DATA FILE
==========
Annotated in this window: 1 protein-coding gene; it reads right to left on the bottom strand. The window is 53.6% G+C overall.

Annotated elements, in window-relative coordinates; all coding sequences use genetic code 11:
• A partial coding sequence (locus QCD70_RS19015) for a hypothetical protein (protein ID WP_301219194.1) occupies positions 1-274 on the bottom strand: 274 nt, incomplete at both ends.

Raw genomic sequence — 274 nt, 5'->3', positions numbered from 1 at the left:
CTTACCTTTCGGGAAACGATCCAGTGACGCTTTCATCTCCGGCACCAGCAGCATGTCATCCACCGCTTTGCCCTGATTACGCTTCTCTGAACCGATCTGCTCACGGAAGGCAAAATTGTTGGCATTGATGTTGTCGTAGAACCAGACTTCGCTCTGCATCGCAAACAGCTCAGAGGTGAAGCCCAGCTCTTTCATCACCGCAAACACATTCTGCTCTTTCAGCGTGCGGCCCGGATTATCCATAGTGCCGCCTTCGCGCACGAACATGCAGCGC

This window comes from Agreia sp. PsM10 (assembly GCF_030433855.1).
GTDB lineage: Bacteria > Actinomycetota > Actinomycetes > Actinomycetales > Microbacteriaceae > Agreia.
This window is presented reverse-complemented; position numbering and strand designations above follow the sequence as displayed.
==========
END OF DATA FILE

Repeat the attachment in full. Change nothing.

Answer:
Annotated in this window: 1 protein-coding gene; it reads right to left on the bottom strand. The window is 53.6% G+C overall.

Annotated elements, in window-relative coordinates; all coding sequences use genetic code 11:
• A partial coding sequence (locus QCD70_RS19015) for a hypothetical protein (protein ID WP_301219194.1) occupies positions 1-274 on the bottom strand: 274 nt, incomplete at both ends.

Raw genomic sequence — 274 nt, 5'->3', positions numbered from 1 at the left:
CTTACCTTTCGGGAAACGATCCAGTGACGCTTTCATCTCCGGCACCAGCAGCATGTCATCCACCGCTTTGCCCTGATTACGCTTCTCTGAACCGATCTGCTCACGGAAGGCAAAATTGTTGGCATTGATGTTGTCGTAGAACCAGACTTCGCTCTGCATCGCAAACAGCTCAGAGGTGAAGCCCAGCTCTTTCATCACCGCAAACACATTCTGCTCTTTCAGCGTGCGGCCCGGATTATCCATAGTGCCGCCTTCGCGCACGAACATGCAGCGC

This window comes from Agreia sp. PsM10 (assembly GCF_030433855.1).
GTDB lineage: Bacteria > Actinomycetota > Actinomycetes > Actinomycetales > Microbacteriaceae > Agreia.
This window is presented reverse-complemented; position numbering and strand designations above follow the sequence as displayed.